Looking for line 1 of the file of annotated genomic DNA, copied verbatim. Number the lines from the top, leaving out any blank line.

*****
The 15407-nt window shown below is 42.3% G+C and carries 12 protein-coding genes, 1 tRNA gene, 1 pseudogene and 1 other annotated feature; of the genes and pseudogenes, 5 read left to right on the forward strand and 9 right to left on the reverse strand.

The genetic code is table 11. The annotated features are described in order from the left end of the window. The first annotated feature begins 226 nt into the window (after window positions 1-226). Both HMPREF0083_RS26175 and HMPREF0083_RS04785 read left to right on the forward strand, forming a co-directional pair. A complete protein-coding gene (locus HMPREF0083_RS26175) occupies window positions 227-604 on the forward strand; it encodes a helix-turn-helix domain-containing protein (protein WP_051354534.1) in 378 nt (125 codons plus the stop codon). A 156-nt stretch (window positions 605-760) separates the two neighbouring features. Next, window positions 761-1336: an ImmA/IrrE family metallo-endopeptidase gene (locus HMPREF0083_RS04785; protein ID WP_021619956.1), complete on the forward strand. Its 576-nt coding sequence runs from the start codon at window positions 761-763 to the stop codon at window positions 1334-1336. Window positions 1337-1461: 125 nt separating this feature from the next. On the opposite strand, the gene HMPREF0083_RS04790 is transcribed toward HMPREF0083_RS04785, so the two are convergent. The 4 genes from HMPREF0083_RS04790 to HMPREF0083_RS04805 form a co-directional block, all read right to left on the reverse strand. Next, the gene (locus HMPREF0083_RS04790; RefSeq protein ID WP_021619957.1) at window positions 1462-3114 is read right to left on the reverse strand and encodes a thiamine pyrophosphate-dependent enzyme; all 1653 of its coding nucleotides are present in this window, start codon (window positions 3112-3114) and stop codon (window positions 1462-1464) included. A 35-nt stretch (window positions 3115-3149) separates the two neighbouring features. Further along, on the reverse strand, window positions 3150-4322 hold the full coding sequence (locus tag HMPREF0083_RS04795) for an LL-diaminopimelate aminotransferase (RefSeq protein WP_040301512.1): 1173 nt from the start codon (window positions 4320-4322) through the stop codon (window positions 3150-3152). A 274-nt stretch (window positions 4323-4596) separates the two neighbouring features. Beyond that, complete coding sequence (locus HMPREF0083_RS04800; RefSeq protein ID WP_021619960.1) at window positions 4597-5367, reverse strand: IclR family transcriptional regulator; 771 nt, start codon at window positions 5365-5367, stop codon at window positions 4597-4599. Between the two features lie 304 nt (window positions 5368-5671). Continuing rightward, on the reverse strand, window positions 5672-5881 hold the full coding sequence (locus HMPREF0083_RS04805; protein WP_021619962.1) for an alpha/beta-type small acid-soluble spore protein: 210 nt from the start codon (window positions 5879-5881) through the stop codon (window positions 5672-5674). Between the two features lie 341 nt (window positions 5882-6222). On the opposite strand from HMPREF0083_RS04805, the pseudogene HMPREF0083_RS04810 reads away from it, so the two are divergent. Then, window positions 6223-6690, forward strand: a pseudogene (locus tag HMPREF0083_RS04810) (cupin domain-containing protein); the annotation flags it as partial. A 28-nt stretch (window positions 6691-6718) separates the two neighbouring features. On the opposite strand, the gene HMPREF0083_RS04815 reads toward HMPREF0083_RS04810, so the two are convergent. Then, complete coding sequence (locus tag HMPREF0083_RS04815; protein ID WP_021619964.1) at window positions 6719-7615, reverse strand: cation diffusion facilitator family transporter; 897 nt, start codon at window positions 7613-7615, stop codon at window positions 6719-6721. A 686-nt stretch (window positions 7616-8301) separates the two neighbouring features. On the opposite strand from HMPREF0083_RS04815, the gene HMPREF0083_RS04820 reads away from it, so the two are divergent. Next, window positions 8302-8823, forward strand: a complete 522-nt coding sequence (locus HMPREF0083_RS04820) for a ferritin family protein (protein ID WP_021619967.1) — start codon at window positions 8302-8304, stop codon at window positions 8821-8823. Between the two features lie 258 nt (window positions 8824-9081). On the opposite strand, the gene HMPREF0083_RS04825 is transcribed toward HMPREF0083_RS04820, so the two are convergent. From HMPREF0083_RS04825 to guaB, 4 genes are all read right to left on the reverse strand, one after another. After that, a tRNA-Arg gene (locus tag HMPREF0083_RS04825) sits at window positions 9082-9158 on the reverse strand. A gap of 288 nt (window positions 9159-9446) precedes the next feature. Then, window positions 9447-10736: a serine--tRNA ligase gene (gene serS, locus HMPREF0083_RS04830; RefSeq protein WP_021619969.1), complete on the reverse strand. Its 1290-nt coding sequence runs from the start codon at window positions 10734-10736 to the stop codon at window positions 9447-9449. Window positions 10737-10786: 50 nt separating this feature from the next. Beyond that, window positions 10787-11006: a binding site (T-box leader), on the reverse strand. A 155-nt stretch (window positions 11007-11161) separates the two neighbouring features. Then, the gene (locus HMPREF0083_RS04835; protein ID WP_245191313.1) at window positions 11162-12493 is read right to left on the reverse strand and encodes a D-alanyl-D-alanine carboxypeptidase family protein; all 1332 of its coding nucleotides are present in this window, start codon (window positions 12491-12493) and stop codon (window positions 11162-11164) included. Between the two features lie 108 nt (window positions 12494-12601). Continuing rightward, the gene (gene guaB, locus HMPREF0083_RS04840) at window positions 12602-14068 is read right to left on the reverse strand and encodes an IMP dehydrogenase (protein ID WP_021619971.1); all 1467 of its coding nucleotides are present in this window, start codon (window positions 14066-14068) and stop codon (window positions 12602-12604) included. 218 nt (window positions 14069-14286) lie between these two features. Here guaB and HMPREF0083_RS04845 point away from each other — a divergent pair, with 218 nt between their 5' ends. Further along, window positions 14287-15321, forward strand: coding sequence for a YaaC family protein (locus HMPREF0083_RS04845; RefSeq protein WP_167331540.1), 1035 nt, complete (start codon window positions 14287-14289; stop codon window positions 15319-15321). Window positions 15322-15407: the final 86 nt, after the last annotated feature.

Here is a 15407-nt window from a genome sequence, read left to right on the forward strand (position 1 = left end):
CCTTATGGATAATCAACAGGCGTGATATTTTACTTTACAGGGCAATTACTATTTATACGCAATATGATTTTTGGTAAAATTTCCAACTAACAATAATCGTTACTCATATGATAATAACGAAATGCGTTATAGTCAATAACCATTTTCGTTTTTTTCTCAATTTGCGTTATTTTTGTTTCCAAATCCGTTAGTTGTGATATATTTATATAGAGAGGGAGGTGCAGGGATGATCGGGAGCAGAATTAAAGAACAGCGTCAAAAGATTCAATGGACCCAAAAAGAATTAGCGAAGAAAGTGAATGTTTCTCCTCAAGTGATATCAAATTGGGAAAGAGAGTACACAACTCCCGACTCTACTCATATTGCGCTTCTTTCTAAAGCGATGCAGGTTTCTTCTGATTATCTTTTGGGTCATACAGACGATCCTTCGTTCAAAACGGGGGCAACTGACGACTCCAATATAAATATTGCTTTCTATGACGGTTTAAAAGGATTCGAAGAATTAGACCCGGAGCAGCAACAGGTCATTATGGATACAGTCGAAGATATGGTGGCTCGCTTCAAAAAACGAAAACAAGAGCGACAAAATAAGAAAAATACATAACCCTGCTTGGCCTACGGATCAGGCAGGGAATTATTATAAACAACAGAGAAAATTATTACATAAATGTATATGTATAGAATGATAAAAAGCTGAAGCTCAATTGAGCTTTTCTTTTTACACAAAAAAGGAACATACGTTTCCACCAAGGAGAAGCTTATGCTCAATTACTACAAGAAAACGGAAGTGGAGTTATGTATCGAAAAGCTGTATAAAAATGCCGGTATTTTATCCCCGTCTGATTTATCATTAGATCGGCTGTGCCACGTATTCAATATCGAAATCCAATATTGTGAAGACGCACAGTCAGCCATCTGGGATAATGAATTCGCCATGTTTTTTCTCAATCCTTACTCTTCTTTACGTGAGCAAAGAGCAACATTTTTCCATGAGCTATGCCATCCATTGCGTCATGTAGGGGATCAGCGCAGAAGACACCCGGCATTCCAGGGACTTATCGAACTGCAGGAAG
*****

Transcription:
The 15407-nt window shown below is 42.3% G+C and carries 12 protein-coding genes, 1 tRNA gene, 1 pseudogene and 1 other annotated feature; of the genes and pseudogenes, 5 read left to right on the forward strand and 9 right to left on the reverse strand.